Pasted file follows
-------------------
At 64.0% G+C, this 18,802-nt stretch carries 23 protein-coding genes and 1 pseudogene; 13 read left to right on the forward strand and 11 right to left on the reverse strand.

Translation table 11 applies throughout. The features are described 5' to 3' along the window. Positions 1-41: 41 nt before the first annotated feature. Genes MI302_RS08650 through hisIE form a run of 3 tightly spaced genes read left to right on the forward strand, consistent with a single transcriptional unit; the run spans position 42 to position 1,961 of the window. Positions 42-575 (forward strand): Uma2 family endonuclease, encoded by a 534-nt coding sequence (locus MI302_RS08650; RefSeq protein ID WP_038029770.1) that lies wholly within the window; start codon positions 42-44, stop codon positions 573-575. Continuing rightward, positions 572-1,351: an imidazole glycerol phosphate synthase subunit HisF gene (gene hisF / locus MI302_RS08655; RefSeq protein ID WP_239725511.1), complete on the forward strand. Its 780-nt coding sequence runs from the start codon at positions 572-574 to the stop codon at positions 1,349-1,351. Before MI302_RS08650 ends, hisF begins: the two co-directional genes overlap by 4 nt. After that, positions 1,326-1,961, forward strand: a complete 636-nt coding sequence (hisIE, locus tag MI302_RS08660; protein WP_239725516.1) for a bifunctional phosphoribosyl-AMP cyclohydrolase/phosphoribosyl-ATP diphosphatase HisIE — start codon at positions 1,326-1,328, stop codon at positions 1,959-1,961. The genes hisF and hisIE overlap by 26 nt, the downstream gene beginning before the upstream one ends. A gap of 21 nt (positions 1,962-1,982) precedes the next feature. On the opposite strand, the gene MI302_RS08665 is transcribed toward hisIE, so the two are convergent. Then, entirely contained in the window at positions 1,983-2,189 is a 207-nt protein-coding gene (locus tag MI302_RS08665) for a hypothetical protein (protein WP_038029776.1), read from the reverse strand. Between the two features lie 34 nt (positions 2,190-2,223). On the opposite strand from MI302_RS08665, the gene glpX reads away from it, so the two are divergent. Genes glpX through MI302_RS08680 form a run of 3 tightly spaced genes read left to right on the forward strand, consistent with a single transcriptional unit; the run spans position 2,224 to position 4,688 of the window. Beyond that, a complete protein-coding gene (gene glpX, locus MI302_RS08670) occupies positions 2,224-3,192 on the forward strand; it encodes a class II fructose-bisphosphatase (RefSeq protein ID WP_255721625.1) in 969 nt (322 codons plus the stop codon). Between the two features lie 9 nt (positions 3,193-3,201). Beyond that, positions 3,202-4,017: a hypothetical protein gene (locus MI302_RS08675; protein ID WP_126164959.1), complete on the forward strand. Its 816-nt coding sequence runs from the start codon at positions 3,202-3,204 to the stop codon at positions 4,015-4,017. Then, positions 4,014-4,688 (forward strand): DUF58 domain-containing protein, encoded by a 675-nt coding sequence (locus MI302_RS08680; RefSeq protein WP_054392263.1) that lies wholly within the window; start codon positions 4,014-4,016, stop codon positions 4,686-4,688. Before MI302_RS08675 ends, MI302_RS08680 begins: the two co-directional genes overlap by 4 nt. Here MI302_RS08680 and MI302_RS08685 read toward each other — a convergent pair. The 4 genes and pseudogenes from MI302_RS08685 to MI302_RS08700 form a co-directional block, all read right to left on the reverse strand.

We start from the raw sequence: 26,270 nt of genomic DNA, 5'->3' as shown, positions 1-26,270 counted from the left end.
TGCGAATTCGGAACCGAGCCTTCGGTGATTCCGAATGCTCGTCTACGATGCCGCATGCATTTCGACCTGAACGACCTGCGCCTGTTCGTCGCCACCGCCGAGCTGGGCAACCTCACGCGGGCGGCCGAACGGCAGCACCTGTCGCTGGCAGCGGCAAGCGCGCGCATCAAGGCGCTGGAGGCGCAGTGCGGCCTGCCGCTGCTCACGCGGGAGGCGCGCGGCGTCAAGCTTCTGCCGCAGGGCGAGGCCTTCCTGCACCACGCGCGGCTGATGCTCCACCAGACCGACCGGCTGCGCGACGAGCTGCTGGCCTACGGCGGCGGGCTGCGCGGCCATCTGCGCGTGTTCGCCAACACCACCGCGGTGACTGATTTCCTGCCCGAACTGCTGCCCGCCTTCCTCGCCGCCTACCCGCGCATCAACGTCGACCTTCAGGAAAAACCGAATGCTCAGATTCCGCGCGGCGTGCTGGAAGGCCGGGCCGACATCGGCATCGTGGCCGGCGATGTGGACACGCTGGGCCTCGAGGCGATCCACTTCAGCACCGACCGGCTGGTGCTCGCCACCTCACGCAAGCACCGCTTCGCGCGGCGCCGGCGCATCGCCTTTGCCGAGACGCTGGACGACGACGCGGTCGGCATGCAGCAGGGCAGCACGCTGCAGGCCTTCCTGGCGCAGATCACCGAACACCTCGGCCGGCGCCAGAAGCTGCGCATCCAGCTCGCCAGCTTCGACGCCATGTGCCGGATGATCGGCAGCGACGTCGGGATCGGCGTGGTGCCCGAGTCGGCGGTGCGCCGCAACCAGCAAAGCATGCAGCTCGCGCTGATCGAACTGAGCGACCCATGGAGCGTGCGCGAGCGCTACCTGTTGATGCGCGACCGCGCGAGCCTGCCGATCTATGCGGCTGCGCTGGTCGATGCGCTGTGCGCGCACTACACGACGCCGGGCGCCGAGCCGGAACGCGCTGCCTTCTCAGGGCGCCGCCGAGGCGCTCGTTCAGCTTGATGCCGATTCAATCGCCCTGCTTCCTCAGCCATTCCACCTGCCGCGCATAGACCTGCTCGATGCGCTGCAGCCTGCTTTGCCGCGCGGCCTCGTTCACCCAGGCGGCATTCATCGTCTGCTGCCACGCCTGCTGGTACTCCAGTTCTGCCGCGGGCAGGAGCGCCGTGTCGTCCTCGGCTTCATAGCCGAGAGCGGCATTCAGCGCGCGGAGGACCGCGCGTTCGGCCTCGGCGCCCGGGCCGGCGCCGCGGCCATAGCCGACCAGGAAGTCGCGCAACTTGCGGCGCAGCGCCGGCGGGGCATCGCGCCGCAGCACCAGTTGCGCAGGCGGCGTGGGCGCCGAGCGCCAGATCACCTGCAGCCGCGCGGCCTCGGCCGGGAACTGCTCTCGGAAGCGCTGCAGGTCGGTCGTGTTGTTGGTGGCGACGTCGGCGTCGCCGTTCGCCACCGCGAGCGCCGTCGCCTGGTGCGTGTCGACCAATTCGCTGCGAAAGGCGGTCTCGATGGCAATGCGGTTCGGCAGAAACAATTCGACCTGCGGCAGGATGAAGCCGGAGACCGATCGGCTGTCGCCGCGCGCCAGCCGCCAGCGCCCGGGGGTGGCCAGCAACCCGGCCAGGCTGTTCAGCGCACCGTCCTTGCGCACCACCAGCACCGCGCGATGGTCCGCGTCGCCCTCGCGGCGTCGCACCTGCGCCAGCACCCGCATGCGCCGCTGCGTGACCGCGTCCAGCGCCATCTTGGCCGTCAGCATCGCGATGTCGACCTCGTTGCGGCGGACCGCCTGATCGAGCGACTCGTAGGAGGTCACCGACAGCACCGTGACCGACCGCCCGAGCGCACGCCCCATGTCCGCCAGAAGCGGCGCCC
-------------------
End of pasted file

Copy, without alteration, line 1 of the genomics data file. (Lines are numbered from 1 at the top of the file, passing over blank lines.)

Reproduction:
At 64.0% G+C, this 18,802-nt stretch carries 23 protein-coding genes and 1 pseudogene; 13 read left to right on the forward strand and 11 right to left on the reverse strand.